Daily Nutritional Requirements: Importance of your Diet with PCOS

Have you ever wondered what it means to have a “balanced” diet? Now more than ever, there seems to be an increasing number of popular diets, like keto, veganism, paleo, Atkins, and so on, that have only been further propagated by the rise of the internet, food influencers, and self-help gurus. And navigating what ‘healthy’ and ‘balanced’ mean for you can get more than a little confusing, as you Google questions like “should I eat more raw foods?” and “is cow’s milk bad for you?” with little consensus. That’s why in this article we’re going to be breaking down what a balanced diet looks like, and what an anti-inflammatory PCOS plate might consist of.

What is a “PCOS diet”?

We have an entire article dedicated to this particular topic (including the driving factors behind PCOS, and how this can impact what foods you choose to consume more of), but in a nutshell: a PCOS diet isn’t that far off from what would generally be considered a healthy diet for the average individual. So what does that mean, exactly? Well, it typically means a fair share of carbohydrates, fats, fiber, and protein throughout the day.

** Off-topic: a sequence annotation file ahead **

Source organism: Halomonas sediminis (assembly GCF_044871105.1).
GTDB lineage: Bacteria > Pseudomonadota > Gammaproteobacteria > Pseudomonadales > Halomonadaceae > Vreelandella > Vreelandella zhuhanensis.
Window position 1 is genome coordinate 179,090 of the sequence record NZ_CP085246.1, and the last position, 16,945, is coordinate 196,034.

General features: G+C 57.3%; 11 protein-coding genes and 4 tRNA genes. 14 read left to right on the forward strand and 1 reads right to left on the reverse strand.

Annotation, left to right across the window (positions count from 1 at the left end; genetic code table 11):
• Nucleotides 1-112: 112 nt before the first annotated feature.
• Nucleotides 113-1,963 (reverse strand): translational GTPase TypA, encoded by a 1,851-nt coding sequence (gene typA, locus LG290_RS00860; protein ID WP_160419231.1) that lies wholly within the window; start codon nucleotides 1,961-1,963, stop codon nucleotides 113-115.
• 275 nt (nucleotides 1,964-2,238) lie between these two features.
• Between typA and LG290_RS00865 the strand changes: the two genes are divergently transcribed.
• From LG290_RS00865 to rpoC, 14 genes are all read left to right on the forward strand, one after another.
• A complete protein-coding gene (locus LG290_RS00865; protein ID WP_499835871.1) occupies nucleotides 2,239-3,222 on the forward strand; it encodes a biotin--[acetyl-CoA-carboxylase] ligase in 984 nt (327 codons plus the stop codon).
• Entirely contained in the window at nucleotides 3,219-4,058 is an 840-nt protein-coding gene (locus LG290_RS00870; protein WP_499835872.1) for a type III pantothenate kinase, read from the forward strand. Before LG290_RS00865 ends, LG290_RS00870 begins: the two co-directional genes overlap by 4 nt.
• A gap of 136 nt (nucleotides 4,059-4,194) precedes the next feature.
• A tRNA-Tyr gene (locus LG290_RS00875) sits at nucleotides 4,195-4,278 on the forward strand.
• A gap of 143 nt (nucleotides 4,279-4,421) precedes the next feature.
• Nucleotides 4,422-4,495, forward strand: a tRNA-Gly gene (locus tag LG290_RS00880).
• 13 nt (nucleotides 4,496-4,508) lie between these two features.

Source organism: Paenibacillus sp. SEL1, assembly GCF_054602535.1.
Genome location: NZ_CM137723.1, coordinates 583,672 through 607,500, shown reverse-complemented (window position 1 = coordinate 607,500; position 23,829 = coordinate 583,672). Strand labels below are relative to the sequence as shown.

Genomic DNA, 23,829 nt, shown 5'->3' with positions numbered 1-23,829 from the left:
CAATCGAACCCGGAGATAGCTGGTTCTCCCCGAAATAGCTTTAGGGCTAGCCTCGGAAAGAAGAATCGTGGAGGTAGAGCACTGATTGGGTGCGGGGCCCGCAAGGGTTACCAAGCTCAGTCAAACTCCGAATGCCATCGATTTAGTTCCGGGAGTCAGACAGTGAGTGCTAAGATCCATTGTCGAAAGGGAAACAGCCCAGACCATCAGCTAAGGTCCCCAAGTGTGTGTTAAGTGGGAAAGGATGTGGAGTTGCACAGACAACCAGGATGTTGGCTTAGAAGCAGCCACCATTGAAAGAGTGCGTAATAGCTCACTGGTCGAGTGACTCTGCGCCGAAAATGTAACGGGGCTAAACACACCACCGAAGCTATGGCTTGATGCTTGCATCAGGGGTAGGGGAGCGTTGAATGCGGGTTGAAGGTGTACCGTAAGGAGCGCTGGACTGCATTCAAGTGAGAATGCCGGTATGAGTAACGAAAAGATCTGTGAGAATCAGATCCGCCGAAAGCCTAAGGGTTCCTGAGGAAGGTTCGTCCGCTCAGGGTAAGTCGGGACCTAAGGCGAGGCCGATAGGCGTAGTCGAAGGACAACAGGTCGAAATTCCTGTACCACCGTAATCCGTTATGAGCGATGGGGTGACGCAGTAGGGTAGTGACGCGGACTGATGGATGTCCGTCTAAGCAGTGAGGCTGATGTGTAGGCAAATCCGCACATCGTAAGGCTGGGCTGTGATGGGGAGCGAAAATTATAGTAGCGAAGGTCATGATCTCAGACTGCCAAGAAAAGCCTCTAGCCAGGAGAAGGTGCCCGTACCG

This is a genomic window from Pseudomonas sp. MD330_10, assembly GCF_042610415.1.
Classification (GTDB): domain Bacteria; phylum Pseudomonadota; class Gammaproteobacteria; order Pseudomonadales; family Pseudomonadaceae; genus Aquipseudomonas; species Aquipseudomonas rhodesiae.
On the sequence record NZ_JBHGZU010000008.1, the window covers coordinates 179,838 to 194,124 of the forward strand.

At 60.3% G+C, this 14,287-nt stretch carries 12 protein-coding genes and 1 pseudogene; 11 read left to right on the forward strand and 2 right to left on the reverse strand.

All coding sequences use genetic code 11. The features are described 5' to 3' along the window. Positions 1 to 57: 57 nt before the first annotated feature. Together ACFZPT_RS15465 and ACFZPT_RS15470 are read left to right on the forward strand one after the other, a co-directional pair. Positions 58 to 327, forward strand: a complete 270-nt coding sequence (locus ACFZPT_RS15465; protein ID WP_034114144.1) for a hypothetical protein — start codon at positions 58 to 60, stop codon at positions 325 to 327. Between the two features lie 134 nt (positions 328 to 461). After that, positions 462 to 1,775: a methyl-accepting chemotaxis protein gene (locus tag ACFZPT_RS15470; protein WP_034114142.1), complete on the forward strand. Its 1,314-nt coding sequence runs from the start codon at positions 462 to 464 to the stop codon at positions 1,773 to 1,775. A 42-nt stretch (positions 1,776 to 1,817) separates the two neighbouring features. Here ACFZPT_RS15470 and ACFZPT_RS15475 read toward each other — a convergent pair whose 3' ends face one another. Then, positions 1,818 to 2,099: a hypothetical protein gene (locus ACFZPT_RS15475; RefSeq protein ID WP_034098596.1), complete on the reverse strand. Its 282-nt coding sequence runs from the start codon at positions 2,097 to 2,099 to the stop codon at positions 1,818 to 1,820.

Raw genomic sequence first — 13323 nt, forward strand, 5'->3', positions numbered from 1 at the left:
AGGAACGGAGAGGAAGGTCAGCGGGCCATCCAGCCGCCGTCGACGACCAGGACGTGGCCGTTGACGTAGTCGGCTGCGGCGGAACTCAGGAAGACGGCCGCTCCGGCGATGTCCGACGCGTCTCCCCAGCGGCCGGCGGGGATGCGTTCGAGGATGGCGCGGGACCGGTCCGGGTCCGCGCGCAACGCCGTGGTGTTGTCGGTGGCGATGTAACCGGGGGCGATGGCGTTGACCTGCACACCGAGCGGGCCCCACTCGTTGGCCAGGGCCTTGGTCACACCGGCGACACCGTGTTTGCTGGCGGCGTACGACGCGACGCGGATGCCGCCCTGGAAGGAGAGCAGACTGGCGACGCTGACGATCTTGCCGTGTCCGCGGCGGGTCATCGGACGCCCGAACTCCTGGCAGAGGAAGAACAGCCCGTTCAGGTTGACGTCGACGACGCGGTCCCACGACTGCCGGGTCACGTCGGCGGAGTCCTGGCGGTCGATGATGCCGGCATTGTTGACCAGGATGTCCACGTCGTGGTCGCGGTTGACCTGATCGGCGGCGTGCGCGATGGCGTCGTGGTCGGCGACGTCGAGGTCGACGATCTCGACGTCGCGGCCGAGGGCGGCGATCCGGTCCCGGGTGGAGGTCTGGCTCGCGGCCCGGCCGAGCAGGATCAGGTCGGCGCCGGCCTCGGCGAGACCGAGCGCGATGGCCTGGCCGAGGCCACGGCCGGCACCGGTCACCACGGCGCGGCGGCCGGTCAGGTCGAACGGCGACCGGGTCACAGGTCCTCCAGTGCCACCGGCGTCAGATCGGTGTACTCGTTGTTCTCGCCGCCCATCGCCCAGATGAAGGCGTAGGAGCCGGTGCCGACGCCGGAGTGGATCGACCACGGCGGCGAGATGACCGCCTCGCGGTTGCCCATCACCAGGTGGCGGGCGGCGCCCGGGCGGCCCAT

What does a balanced diet look like?

First things first: let’s define what we mean by “balanced.”

A balanced diet is one that works for you: your lifestyle, hunger cues, energy needs, and wellbeing. A great question to ask after a change is: “did that change make me feel good, increase my energy, improve my symptoms?” As to what this means you’re putting in your grocery cart each week, this will look different from person to person, depending on any preferences, allergies, and/or health considerations you have (that’s why we pair each Allara patient with their own Registered Dietitian as part of a comprehensive PCOS treatment plan).